All you really need to get started playing darts is a dartboard, somewhere to hang it, and a set of darts. But if you want to get more out of darts, there is a whole slew of products available to help keep you on top of your game. While not all these products are essential, over time, you will need to replace some parts of your darts due to wear and tear to keep them in top-flight..


These are the replaceable plastic “wings” at the rear of a dart. These help to stabilize the dart in flight so the tip of the dart hits the dart board first. Flights are available in a massive selection of colorful designs and graphics to help customize the look of your darts. You will also find flights come in a wide range of shapes and sizes. As a general rule of thumb, the heavier the dart, the larger your flight wing surface area should be to provide the necessary lift to your dart. When you put flights into your darts, be sure to fan them out first so each wing is 90 degrees from each other. This will allow your dart to fly truer than a flattened out X wing shape.



The shaft, or stem, is the part of the dart that screws into the back of the dart barrel. These are often made of plastic or aluminum, but you can also find other materials like titanium that make the shaft virtually indestructible. Many metal shafts feature replaceable O rings that keep them from loosening from the barrel. Some nylon shafts feature a spring clip that holds the flight securely. Replacements are sold separately. You can find shafts in all kinds of colors and lengths to suit your darts. Generally, shafts have a slot in the end to accept a flight, but you can also find shafts that allow you to slide the flight in through the side, giving the end of the flight extra protection. The shaft helps control the flight path of the dart. To find the the smoothest arc, it’s good to experiment with various shaft lengths to find the one right for your darts and your throwing style.


Nearly all steel-tip darts have replaceable tips also known as points. If you take care of your darts, it is highly unlikely you will need to replace them. If you use soft-tip darts, though, you will want to stock up on replacement tips. The plastic tips do tend to break off after a fair bit of use, so it’s always good to keep plenty of spares available. Soft tips are readily available in bulk packs so you should never be caught short. Also keep an eye out for tips of various lengths as you may find a shorter tip is generally a bit more durable thanthe longer ones.


These are made of plastic or a lightweight metal, and slip over the top of the darts flight to extend the life of your flights. They also help protect your shafts from breaking due to other darts hitting them.


To keep your darts in top condition, and well protected when carrying them around, you will need a case. When looking for a case for your darts, make sure there is enough room to carry at least one spare set of flights and a spare set of shafts. If you use steel-tip darts, make sure your case is also equipped with a point protector. This will ensure your points remain sharp and, if you are using a soft case, the darts won’t poke through the fabric. Many cases are roomy enough to store your darts with the flights still attached, but be wary of crushing the flight in a soft case. Having a slim case will require you to remove flights after use, and this can add to the wear to the flight. You will also find large cases that hold multiple sets of darts and accessories. These are great for keeping all your parts organized at home.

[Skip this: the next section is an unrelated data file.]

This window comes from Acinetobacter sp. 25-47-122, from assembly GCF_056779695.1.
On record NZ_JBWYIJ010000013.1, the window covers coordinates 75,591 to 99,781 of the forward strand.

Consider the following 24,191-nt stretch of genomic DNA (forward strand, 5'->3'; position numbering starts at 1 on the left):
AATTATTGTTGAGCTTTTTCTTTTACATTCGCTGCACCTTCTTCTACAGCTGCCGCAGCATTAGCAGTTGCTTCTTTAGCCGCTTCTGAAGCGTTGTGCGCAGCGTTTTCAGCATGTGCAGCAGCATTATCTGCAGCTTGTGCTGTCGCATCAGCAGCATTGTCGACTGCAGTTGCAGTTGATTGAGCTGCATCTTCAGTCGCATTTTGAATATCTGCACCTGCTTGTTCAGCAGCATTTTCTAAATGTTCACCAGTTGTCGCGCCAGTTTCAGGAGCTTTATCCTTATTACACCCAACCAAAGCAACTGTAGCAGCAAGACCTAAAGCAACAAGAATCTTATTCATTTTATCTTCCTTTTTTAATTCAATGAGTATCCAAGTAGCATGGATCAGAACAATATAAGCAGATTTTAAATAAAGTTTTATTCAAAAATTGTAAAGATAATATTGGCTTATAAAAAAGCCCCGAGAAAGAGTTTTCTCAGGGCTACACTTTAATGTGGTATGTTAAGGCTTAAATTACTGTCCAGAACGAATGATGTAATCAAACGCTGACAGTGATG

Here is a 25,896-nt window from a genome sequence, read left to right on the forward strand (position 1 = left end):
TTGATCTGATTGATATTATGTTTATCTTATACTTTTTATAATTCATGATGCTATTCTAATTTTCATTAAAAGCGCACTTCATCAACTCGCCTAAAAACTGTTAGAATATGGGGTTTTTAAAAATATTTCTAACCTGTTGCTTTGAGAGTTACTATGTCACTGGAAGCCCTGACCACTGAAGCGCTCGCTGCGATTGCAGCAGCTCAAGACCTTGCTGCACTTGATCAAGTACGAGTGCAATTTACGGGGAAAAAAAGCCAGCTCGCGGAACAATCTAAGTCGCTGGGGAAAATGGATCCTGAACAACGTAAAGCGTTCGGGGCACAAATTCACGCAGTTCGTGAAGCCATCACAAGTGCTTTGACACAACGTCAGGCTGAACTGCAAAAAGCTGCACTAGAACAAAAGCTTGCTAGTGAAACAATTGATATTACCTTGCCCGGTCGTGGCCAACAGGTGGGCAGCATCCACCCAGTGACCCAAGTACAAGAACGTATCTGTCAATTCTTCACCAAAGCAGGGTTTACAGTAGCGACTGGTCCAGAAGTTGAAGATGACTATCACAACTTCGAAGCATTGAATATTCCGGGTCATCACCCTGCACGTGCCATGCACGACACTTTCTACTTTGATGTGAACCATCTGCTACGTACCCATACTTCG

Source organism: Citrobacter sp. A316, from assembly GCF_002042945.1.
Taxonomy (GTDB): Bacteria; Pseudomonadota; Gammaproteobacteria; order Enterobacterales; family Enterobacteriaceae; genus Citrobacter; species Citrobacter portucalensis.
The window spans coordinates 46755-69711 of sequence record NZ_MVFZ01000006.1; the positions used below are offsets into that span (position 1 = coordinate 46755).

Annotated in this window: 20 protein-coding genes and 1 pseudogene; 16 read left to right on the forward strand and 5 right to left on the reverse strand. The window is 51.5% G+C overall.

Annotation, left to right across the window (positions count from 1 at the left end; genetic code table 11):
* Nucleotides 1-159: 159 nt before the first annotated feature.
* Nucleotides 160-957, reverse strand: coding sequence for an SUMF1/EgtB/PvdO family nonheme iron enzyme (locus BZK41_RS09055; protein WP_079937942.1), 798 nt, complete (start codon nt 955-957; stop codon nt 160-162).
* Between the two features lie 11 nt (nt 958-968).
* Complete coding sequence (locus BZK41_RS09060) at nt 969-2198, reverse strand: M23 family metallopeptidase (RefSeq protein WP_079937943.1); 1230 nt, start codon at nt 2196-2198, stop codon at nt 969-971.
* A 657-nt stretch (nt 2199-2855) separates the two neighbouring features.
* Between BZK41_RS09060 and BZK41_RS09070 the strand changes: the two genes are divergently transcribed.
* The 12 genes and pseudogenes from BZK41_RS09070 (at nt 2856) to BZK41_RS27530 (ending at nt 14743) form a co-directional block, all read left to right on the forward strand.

THROW-LINES-AND-MATSWhere players stand to throw darts can become a contentious issue, so you need a clearly defined mark to stand behind. This is known as the throw line, the toe-line, or the oche (which is pronounced like Hockey without the “H”). This mark should be 7′ 9 ¼” away from the face of the dart board, although it is common for some places to mark at 8′. Many throw lines are available with an adhesive backing you simply stick to the floor. These are available in a wide range of bright colors and are generally made of heavy duty materials that will stand up to constantly being stood on. If you don’t like the prospect of sticking something to the floor, or you need a bit more protection for your floors, consider purchasing a dart mat. A good quality mat will be made from a heavy duty material like rubber, and should feature pre-marked throw lines so you don’t need to measure the distance.



When two tungsten titans go head to head, one will taste the bitterness of defeat while the other will stand victorious—unless of course it’s a tie. But how will you know the outcome unless you have a scoreboard to tally up the numbers? Most dart games require score be kept during play, and there are plenty of options when it comes to dart scoreboards. Chalkboards are the most common type of scoreboards you are likely to come across, but you will also find dry erase maker boards. If you play a lot of cricket, look for scoring boards with pre-marked numbers to make scoring easier. Most cricket scoreboards only score 20-15 and bulls, but if you look hard enough, you can find boards that include the triples and doubles variants, as well as boards with the “three in the bed” variant. Another option to consider is an electronic dart scoreboard. The electronic scoreboard will take the guesswork out of your math, and they come programmed with a variety of scoring options for different games. If you play a lot of 301, 501 or 701, but can never remember the best combination of darts for an out, then you may also consider mounting an Out Chart by your dart board. While not technically a scoreboard, it does provide a quick reference to help you finish a game.